From that point, I decided to start trying to notice when parts of the basic chords shapes I already knew showed up in my pieces.
The chords weren’t always complete shapes, but if I could notice the chord “fragments”, I could create a basic structure (like a plot in a story) that would help me remember where I was in the piece.
What I found was that doing this from the start of piece, I learned much more quickly, and memorized my pieces much more easily.
The Memory Challenge
Try this: Give yourself 5 seconds to try to memorize the following letters:
Test #1: AOEULRCHKOUSNT
Got it? Great! (yeah right.) Even if you did get this one, how well will you be able to recall it tomorrow?
Now do this one:
Test #2: The quick brown fox jumped over the lazy dog
Why is the second so much easier to memorize? Because the letters fall into recognizable groups. And the groups fall into an order that makes sense, and all work together to convey an idea.
As I’m sure you realize, we can draw the analogy of the letters in the first example to notes on the page, the groups (words) in the second example to chords, and the order of the words to a chord “progression” (a string of chords).
letters = notes
words = chords
sentences = chord progressions
Of course the letters and words are easier to recognize, but only because we have so much more practice with them.
With time, we can recognize and recall notes and chords in the same way.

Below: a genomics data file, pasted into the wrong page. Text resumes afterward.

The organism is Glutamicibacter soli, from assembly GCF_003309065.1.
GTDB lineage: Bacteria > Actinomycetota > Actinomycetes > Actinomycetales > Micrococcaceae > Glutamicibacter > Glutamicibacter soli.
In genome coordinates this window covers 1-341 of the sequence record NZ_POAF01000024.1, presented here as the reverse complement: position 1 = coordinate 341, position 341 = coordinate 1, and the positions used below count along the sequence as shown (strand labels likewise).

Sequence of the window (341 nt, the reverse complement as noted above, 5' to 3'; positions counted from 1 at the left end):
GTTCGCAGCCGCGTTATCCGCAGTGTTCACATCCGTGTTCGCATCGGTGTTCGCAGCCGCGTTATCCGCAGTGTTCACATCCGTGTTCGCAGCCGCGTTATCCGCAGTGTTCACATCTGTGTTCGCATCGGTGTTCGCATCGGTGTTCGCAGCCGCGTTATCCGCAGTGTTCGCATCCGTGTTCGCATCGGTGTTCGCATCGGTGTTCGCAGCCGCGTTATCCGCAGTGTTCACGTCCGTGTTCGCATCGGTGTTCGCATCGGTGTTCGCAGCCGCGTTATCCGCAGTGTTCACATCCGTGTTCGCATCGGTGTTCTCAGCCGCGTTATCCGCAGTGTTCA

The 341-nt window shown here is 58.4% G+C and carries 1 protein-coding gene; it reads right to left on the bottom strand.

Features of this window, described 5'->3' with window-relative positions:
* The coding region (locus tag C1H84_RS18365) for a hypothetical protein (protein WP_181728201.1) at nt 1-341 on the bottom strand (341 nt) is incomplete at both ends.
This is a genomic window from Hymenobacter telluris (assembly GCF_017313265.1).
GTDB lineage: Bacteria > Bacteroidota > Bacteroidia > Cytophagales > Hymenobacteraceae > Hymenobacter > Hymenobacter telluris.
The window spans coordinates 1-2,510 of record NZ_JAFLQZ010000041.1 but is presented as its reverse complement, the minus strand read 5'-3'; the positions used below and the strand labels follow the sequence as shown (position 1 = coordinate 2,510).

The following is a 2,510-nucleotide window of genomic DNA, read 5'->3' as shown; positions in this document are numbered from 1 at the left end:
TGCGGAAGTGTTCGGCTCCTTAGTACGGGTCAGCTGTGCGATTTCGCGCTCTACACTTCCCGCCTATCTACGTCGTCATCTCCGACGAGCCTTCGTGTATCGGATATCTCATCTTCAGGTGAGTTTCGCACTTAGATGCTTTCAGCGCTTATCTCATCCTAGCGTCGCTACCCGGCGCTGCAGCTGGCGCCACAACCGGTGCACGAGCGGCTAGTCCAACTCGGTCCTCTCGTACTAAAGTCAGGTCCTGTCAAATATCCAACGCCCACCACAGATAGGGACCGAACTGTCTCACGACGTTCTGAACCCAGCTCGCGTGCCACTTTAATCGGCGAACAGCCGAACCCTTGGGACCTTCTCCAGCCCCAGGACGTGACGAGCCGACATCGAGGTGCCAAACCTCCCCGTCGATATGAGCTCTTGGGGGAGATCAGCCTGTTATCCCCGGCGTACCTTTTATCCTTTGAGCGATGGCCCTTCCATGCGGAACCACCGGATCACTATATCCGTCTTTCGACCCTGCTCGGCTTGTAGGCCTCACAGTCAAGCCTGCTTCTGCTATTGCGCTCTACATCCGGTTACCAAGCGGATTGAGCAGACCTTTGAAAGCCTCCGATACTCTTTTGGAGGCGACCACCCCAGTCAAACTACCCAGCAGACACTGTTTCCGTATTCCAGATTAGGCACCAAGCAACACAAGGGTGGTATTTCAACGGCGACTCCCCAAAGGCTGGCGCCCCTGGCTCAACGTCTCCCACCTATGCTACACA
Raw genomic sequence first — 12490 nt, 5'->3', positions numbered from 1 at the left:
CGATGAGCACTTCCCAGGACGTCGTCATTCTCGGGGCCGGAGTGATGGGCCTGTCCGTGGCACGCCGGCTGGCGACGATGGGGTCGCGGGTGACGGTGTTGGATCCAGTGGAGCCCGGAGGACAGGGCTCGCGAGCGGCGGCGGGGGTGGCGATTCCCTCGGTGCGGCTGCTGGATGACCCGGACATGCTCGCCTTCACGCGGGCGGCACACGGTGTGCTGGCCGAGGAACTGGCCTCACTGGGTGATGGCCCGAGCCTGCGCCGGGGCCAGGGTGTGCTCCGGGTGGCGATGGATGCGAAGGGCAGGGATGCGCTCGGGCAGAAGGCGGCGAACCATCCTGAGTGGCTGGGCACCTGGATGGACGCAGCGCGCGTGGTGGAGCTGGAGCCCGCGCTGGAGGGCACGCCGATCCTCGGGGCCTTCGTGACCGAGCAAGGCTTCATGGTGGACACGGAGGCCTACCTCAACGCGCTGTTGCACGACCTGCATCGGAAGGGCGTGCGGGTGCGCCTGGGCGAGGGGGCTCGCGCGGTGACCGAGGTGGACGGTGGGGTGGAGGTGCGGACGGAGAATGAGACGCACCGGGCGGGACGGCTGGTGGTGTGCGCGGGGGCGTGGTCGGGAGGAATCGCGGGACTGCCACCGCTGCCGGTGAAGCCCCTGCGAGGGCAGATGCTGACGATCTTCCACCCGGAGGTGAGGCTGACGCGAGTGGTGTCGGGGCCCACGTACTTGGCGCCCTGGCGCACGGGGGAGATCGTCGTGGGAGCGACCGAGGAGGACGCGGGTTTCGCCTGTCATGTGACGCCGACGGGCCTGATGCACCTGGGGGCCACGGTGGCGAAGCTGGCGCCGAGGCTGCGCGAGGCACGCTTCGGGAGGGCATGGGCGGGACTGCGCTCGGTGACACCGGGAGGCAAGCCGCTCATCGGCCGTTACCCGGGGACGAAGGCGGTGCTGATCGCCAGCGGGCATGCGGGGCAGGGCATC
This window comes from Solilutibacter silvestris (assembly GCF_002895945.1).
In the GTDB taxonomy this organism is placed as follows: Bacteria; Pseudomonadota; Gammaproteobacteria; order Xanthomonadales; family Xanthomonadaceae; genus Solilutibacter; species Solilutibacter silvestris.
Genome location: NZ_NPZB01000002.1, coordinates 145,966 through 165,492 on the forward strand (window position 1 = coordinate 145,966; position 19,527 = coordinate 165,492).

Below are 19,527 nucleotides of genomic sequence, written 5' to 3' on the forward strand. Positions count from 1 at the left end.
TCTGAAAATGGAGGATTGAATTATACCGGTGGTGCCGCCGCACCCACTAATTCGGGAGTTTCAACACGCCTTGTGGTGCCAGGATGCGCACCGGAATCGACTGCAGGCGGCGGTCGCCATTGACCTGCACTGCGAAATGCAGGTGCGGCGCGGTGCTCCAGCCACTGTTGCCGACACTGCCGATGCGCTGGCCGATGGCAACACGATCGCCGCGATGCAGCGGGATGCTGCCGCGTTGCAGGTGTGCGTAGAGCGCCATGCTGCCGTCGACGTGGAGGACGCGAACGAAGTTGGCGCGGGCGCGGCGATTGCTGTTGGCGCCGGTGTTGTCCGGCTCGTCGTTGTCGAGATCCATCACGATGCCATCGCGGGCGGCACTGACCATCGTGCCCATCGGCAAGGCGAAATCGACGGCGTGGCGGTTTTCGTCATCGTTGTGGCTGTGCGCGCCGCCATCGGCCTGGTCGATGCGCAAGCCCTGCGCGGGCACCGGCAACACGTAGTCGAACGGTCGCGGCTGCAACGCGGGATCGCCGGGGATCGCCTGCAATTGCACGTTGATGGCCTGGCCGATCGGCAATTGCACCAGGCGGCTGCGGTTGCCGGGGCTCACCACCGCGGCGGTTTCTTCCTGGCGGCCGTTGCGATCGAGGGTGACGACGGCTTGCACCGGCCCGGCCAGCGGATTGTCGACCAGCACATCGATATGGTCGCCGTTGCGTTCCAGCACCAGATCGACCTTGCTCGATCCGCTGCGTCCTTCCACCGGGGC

OK, I’ll Learn Guitar Chords, But Which First? (there are so many!!)
Baby Steps Through Learning the Chords
In the movie “What About Bob”, Bill Murray’s character (Bob) uses the tactic of “baby-stepping” through whatever situation in which he finds himself.
The basic idea is that anything can be taken one moment, and one little piece, at a time.
Just as when you are learning a new language, it can be easier to memorize new material when it shares a context. In language, this would be sentences (i.e. “Where is the library?” = “Donde está la biblioteca?”).
When learning chord shapes, it can be useful to learn and practice chords in groups that naturally and frequently occur together. Just like with words, this trains you to not only know the chords, but be able to move from one to the next (like words in a sentence).
Learning in the this way trains your muscle-memory to move fluidly between chords, and allows you to remember easier because of the context.
Over to You
Have you noticed any places in your practice where knowing (or not knowing) chords has helped (or hindered) you?
What can you do today that will increase your knowledge of chord shapes and move you forward in your playing?
Leave your answers in the comments!
Hi, I’m Allen Mathews.
I started as a folk guitarist, then fell in love with classical guitar in my 20’s. Despite a lot of practice and schooling, I still couldn’t get my music to flow well. I struggled with excess tension. My music sounded forced. And my hands and body were often sore. I got frustrated, and couldn’t see the way forward. Then, over the next decade, I studied with two stellar teachers – one focused on the technical, and one on the musical (he was a concert pianist). In time, I came to discover a new set of formulas and movements. These brought new life and vitality to my practice. Now I help guitarists find more comfort and flow in their music, so they play more beautifully. Click here for a sample formula.